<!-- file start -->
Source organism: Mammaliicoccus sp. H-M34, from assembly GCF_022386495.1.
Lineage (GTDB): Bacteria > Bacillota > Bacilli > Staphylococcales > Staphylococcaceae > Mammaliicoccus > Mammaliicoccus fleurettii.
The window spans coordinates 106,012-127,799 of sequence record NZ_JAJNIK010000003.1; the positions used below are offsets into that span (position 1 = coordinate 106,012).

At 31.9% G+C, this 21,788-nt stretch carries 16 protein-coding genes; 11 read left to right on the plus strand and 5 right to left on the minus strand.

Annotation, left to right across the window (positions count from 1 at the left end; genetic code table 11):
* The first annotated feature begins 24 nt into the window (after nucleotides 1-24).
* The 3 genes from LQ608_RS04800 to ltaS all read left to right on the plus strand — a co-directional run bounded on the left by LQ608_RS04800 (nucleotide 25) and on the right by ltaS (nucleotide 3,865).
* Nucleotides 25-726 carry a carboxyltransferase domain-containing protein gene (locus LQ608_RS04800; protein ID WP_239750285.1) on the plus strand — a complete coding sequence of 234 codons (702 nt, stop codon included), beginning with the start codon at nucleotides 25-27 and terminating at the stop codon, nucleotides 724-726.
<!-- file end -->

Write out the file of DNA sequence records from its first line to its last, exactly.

Source organism: Mammaliicoccus sp. H-M34, from assembly GCF_022386495.1.
Lineage (GTDB): Bacteria > Bacillota > Bacilli > Staphylococcales > Staphylococcaceae > Mammaliicoccus > Mammaliicoccus fleurettii.
The window spans coordinates 106,012-127,799 of sequence record NZ_JAJNIK010000003.1; the positions used below are offsets into that span (position 1 = coordinate 106,012).

At 31.9% G+C, this 21,788-nt stretch carries 16 protein-coding genes; 11 read left to right on the plus strand and 5 right to left on the minus strand.

Annotation, left to right across the window (positions count from 1 at the left end; genetic code table 11):
* The first annotated feature begins 24 nt into the window (after nucleotides 1-24).
* The 3 genes from LQ608_RS04800 to ltaS all read left to right on the plus strand — a co-directional run bounded on the left by LQ608_RS04800 (nucleotide 25) and on the right by ltaS (nucleotide 3,865).
* Nucleotides 25-726 carry a carboxyltransferase domain-containing protein gene (locus LQ608_RS04800; protein ID WP_239750285.1) on the plus strand — a complete coding sequence of 234 codons (702 nt, stop codon included), beginning with the start codon at nucleotides 25-27 and terminating at the stop codon, nucleotides 724-726.